“Do you paint, Miss Bennet?” asked Mr. Darcy.

“Every now and then. I am no Angelica Kauffman, I assure you of it, but I admit I enjoy painting and also drawing. I would love to be better at it and I know it is only up to me to better myself.”

“Oh, you should have had the chance to contemplate the picture-gallery at Pemberley. We took most of the paintings with us, but some need some special conditions. The portrait there is of our father. Do not be fooled, he was never as severe as he looks in that painting. I believe he posed like that just to have some fun. He was a kind and gentle man.”

Elizabeth looked more attentively. She noticed a striking resemblance to Mr. Darcy, the same posture, the same look, the same air of nobility and a dash of arrogance.

“Fitzwilliam is very much like him,” said Miss Darcy and Elizabeth flinched, feeling as if Georgiana had read her thoughts. “If you want, I could show you some of my drawings. I have hundreds of them, some of our father, some depicting Pemberley, some even of my brother when he was younger.”

“I would not want to intrude upon your intimacy,” said Elizabeth softly.

“Nonsense!” whooped Georgiana. “I will show them to you after breakfast tomorrow.”

“Only if you insist. And only with Mr. Darcy’s approval. If he is the subject of the drawings , then he should be consulted.”

“How generous of you,” replied Mr. Darcy.

“Do we have your consent, dear brother?” Georgiana fawned upon him like a cat.

“I will think about it,” replied Mr. Darcy petting the actual cat.

“Oh! You are impossible! What is there to think about? It is art! Even if you are the subject of it, you have no rights over it. The merit and the ownership belong to the artist, not to the muse. Even if they had been nudes, you would not have had any right to decide who sees them and who does not.”

Elizabeth blushed. She sipped from her glass. The cat meowed and jumped off.

“My brother and I are quite different when it comes to art,” continued Miss Darcy turning towards Lizzy. “I am a creator, while he is more of a collector. I take great pleasure in expressing myself while he takes great pleasure in observing what others have expressed. All this talk of art has put me in the mood for music. Shall we proceed to the drawing-room?”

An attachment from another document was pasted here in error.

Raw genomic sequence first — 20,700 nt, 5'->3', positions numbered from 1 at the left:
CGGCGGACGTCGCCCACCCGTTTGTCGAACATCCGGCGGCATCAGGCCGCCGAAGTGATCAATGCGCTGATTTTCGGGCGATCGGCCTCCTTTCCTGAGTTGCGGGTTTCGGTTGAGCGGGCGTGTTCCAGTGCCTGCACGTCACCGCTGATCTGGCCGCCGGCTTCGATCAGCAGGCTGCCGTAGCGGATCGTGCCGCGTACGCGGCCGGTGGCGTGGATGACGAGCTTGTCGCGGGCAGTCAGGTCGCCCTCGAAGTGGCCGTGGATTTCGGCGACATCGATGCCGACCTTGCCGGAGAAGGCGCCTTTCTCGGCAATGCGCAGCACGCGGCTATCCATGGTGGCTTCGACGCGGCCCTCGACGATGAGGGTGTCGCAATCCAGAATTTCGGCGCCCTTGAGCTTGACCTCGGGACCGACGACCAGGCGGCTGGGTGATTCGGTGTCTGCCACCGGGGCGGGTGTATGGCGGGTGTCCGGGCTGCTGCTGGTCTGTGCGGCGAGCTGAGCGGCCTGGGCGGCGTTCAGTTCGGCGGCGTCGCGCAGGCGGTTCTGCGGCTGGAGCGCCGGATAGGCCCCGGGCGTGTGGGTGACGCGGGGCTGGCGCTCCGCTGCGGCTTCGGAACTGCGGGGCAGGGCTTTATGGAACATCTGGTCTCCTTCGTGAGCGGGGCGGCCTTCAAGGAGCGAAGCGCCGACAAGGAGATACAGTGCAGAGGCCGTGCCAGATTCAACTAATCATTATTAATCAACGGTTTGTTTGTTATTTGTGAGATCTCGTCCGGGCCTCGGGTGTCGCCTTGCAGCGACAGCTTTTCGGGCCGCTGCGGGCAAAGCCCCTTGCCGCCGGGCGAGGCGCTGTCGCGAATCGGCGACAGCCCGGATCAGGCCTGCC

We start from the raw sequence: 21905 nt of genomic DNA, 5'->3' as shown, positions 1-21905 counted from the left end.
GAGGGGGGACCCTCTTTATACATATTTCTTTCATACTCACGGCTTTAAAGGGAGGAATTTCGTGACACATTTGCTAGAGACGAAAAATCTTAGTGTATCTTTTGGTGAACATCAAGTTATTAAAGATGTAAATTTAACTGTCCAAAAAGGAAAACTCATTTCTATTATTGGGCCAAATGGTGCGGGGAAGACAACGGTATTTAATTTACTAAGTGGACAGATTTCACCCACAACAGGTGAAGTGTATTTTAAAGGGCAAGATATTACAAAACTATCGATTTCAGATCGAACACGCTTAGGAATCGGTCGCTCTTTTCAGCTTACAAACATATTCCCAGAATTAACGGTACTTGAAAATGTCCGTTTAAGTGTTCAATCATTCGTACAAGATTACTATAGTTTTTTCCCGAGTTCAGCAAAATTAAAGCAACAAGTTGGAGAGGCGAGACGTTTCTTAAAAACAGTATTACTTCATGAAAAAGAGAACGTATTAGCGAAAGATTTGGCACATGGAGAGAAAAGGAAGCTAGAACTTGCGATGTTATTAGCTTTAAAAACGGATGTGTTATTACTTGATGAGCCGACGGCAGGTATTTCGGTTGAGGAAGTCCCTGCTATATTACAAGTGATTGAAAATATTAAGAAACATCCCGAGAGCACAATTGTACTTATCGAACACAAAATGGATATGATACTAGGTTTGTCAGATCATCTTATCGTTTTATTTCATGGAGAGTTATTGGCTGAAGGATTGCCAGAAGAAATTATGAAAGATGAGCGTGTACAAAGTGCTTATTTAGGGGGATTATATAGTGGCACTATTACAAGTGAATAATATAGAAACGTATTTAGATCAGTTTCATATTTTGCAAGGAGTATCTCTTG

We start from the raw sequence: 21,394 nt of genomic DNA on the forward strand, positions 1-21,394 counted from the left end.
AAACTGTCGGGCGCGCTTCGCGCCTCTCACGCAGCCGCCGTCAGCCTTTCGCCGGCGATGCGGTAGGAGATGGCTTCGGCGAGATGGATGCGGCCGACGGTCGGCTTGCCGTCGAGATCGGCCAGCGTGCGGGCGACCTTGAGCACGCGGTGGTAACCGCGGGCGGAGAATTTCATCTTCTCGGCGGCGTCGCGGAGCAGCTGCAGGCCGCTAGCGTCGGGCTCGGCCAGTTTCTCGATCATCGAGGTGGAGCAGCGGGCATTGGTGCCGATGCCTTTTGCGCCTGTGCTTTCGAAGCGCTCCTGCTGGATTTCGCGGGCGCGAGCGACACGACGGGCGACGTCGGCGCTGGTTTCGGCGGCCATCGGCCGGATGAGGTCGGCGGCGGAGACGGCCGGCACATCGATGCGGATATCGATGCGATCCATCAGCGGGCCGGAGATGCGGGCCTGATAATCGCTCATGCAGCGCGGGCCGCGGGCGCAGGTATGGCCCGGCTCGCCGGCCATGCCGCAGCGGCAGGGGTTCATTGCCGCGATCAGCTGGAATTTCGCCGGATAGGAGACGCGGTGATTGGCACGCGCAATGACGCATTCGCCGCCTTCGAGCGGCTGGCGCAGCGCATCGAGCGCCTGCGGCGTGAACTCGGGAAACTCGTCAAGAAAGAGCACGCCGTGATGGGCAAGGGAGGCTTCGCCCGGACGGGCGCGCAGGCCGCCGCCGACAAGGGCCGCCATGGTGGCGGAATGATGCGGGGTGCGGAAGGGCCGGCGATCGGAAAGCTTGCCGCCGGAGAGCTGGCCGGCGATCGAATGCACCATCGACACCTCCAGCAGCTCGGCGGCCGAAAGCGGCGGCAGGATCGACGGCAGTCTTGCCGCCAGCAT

“Maybe Miss Bennet is tired,” said Mr. Darcy. “I am not sure she has fully recovered from being almost frozen solid.”

“Oh, do not worry about me. I feel as if nothing had happened. Besides, I would really love to hear Miss Darcy play.”

“You see!” exclaimed Georgiana. “She is feeling better than ever. That wine of yours had surely contributed to it.”

They moved back to the drawing-room, followed by one of the cats. Elizabeth was indeed feeling well, a sensation she had never known before. She could feel her cheeks red, her head slightly lighter, her mood cheerful. Somehow she knew her parents were well and that her father, although surely worried, would have talked sense into everyone else. She took a seat, eager to be entertained.

Most well-bred young ladies of the time, especially those who wanted to enchant a possible husband with their accomplishments, could play at least one musical instrument. The grand favourite was the piano and a great number of girls would have practiced playing it and taking lessons to prepare for when they would be called upon at an evening party to perform in front of an audience most often consisting of eligible gentlemen. But Miss Darcy did not play only one instrument, but several— among which the pianoforte and the harp — and not only play, but she was somewhat of a virtuoso worthy of a Vauxhall concert. When Georgiana played Mozart or Beethoven, Rossini, Schubert, Liszt or Mendelssohn, her eyes shut, her fingers dancing wildly on the piano keyboard, she showed such composure that her spiritual self seemed to be off far away somewhere, plucking the sounds from some crystal firmament or some celestial sounding board.

Elizabeth observed the impact of Miss Darcy’s divine music on her brother. Mr. Darcy sat leaning back his head, his eyes shut just like his sister’s. He was living the sounds, that moment or another from the past or the future, from real life or from dreams. Elizabeth admitted to herself that she felt quite envious of the power the girl in front of her, a few years younger than her, could have on a man. Mr. Darcy was her brother, but Elizabeth had no doubt she would have left the same impression on any man, that she could tame anyone just like Orpheus with his enchanted lyre.